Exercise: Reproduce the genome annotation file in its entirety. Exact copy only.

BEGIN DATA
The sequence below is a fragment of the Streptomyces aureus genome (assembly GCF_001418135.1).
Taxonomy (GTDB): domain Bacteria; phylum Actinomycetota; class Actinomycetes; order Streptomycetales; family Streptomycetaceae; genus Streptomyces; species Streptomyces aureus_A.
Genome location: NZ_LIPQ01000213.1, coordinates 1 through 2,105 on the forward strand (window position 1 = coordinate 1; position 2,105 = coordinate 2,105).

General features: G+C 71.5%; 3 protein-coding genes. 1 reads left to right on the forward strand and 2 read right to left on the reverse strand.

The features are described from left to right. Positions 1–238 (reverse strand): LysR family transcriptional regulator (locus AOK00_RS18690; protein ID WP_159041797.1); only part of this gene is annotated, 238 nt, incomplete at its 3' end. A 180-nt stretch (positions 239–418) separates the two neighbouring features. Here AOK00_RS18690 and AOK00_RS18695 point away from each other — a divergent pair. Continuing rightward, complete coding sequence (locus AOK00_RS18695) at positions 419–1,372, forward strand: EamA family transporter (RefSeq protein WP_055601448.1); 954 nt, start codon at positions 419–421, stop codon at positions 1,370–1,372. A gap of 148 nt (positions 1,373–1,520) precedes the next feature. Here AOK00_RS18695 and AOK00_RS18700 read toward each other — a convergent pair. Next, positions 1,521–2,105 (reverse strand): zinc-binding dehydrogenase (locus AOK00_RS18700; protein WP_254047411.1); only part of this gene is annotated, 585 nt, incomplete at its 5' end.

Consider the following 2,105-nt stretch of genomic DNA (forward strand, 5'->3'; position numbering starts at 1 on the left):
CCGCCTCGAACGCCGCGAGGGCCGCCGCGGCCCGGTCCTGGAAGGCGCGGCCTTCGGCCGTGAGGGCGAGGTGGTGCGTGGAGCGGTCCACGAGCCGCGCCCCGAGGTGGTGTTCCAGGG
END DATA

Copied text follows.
The sequence below is a fragment of the Streptomyces aureus genome (assembly GCF_001418135.1).
Taxonomy (GTDB): domain Bacteria; phylum Actinomycetota; class Actinomycetes; order Streptomycetales; family Streptomycetaceae; genus Streptomyces; species Streptomyces aureus_A.
Genome location: NZ_LIPQ01000213.1, coordinates 1 through 2,105 on the forward strand (window position 1 = coordinate 1; position 2,105 = coordinate 2,105).

General features: G+C 71.5%; 3 protein-coding genes. 1 reads left to right on the forward strand and 2 read right to left on the reverse strand.

The features are described from left to right. Positions 1–238 (reverse strand): LysR family transcriptional regulator (locus AOK00_RS18690; protein ID WP_159041797.1); only part of this gene is annotated, 238 nt, incomplete at its 3' end. A 180-nt stretch (positions 239–418) separates the two neighbouring features. Here AOK00_RS18690 and AOK00_RS18695 point away from each other — a divergent pair. Continuing rightward, complete coding sequence (locus AOK00_RS18695) at positions 419–1,372, forward strand: EamA family transporter (RefSeq protein WP_055601448.1); 954 nt, start codon at positions 419–421, stop codon at positions 1,370–1,372. A gap of 148 nt (positions 1,373–1,520) precedes the next feature. Here AOK00_RS18695 and AOK00_RS18700 read toward each other — a convergent pair. Next, positions 1,521–2,105 (reverse strand): zinc-binding dehydrogenase (locus AOK00_RS18700; protein WP_254047411.1); only part of this gene is annotated, 585 nt, incomplete at its 5' end.

Consider the following 2,105-nt stretch of genomic DNA (forward strand, 5'->3'; position numbering starts at 1 on the left):
CCGCCTCGAACGCCGCGAGGGCCGCCGCGGCCCGGTCCTGGAAGGCGCGGCCTTCGGCCGTGAGGGCGAGGTGGTGCGTGGAGCGGTCCACGAGCCGCGCCCCGAGGTGGTGTTCCAGGG